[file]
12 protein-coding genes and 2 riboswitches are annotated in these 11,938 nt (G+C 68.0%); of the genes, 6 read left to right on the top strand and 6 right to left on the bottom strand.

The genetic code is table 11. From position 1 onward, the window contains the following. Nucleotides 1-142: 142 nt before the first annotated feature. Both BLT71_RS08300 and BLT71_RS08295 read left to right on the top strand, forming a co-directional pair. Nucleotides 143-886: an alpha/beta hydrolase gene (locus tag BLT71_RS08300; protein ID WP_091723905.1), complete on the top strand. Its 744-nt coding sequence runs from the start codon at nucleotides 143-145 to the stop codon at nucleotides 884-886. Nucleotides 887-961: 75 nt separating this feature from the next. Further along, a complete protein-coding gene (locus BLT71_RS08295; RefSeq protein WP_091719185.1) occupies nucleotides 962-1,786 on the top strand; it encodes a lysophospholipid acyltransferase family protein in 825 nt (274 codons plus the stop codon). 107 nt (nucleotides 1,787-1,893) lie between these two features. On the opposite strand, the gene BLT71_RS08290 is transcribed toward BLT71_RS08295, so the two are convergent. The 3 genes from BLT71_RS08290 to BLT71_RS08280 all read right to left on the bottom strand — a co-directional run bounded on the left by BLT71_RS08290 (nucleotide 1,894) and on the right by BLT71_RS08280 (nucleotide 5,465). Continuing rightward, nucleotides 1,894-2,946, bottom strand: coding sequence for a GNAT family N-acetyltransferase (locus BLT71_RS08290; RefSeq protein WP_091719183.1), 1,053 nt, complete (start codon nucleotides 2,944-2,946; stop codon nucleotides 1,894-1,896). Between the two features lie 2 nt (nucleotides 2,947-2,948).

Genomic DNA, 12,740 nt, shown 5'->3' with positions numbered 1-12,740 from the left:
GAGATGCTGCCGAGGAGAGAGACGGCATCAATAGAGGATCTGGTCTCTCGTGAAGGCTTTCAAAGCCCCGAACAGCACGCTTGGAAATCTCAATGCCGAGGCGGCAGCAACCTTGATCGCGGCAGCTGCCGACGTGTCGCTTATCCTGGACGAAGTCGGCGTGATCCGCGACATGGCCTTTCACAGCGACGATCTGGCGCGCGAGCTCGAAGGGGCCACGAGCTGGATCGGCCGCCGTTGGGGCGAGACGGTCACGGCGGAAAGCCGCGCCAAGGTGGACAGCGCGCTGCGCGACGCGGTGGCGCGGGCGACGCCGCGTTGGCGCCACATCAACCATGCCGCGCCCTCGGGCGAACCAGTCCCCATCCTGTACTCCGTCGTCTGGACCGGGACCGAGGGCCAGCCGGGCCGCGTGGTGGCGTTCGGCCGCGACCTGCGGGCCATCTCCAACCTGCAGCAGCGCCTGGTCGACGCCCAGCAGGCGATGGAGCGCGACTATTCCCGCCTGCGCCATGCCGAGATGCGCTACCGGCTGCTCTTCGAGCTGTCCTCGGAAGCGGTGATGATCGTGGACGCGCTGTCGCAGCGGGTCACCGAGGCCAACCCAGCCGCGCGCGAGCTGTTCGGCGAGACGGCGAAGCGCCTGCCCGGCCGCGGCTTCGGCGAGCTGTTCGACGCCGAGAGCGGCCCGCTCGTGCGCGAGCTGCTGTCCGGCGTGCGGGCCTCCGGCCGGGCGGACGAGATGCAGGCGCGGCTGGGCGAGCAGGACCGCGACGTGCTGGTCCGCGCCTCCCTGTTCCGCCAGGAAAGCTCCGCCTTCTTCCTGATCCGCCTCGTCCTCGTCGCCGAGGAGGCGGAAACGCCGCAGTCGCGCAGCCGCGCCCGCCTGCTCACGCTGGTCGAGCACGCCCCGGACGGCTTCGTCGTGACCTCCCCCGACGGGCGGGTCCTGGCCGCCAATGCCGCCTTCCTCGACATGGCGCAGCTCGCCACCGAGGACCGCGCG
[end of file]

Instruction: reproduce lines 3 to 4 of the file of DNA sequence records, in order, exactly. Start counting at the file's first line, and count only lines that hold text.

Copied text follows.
Genomic DNA, 12,740 nt, shown 5'->3' with positions numbered 1-12,740 from the left:
GAGATGCTGCCGAGGAGAGAGACGGCATCAATAGAGGATCTGGTCTCTCGTGAAGGCTTTCAAAGCCCCGAACAGCACGCTTGGAAATCTCAATGCCGAGGCGGCAGCAACCTTGATCGCGGCAGCTGCCGACGTGTCGCTTATCCTGGACGAAGTCGGCGTGATCCGCGACATGGCCTTTCACAGCGACGATCTGGCGCGCGAGCTCGAAGGGGCCACGAGCTGGATCGGCCGCCGTTGGGGCGAGACGGTCACGGCGGAAAGCCGCGCCAAGGTGGACAGCGCGCTGCGCGACGCGGTGGCGCGGGCGACGCCGCGTTGGCGCCACATCAACCATGCCGCGCCCTCGGGCGAACCAGTCCCCATCCTGTACTCCGTCGTCTGGACCGGGACCGAGGGCCAGCCGGGCCGCGTGGTGGCGTTCGGCCGCGACCTGCGGGCCATCTCCAACCTGCAGCAGCGCCTGGTCGACGCCCAGCAGGCGATGGAGCGCGACTATTCCCGCCTGCGCCATGCCGAGATGCGCTACCGGCTGCTCTTCGAGCTGTCCTCGGAAGCGGTGATGATCGTGGACGCGCTGTCGCAGCGGGTCACCGAGGCCAACCCAGCCGCGCGCGAGCTGTTCGGCGAGACGGCGAAGCGCCTGCCCGGCCGCGGCTTCGGCGAGCTGTTCGACGCCGAGAGCGGCCCGCTCGTGCGCGAGCTGCTGTCCGGCGTGCGGGCCTCCGGCCGGGCGGACGAGATGCAGGCGCGGCTGGGCGAGCAGGACCGCGACGTGCTGGTCCGCGCCTCCCTGTTCCGCCAGGAAAGCTCCGCCTTCTTCCTGATCCGCCTCGTCCTCGTCGCCGAGGAGGCGGAAACGCCGCAGTCGCGCAGCCGCGCCCGCCTGCTCACGCTGGTCGAGCACGCCCCGGACGGCTTCGTCGTGACCTCCCCCGACGGGCGGGTCCTGGCCGCCAATGCCGCCTTCCTCGACATGGCGCAGCTCGCCACCGAGGACCGCGCG